The Delhi High Court has framed Criminal defamation charges against journalist in a case filed by ex-Union minister after she had levelled allegations of sexual misconduct against him.
Defamation is the act of saying false things in order to make people have a bad opinion of someone or something.Defamation can both be a civil wrong and a criminal offence in India.The difference between the two lies in the objects they seek to achieve.
Section 499 of the IPC defines what amounts to criminal defamation. It states that defamation could be through words – spoken or intended to be read,through signs and also through visible representations.These can either be published or spoken about a person with the intention of damaging the reputation of that person or with the knowledge or reason to believe that the allegation will harm his reputation.
Under the criminal suit,the complainant should be able to prove the accused intended to defame him.However,in the absence of intention it must be established that the alleged offender had knowledge that the publication was likely to defame the person. Further, criminal defamation is a compoundable offence and parties can seek a closure of the case by reaching a compromise.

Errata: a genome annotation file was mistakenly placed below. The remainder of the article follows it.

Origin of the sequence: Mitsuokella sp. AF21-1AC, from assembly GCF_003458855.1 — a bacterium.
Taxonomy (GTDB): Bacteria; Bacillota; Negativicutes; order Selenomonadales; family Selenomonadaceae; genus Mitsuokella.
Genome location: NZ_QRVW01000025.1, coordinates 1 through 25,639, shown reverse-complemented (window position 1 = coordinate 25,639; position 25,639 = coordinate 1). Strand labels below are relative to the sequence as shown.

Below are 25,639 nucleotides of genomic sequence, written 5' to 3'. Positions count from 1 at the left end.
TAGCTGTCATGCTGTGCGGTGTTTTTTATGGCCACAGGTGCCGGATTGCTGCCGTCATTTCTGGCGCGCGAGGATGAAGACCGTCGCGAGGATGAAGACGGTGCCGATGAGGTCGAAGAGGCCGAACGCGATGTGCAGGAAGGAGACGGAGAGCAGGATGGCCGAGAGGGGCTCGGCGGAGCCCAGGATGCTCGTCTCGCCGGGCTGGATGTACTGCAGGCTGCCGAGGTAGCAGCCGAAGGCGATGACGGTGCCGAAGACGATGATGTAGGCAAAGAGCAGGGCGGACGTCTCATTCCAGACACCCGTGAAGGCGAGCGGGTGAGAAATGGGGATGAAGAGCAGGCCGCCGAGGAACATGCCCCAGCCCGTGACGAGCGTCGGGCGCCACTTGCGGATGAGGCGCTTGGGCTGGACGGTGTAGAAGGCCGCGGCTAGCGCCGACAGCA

The Supreme Court has upheld the validity of Section 499 of IPC in various cases.The reasons given by SC are as follows.(a)One is bound to tolerate criticism,dissent and discordance but not expected to tolerate defamatory attack (b)Dissent is required,but it does not grant an unfettered right to damage a reputation.Like other rights,right to freedom of speech and expression is not absolute.It is subject to imposition of reasonable restrictions and (c)The court said that the reputation of a person is an integral part of the right to life granted under Article 21 of the Indian Constitution.Thus reputation of one cannot be allowed to be crucified at the altar of the other’s right of free speech.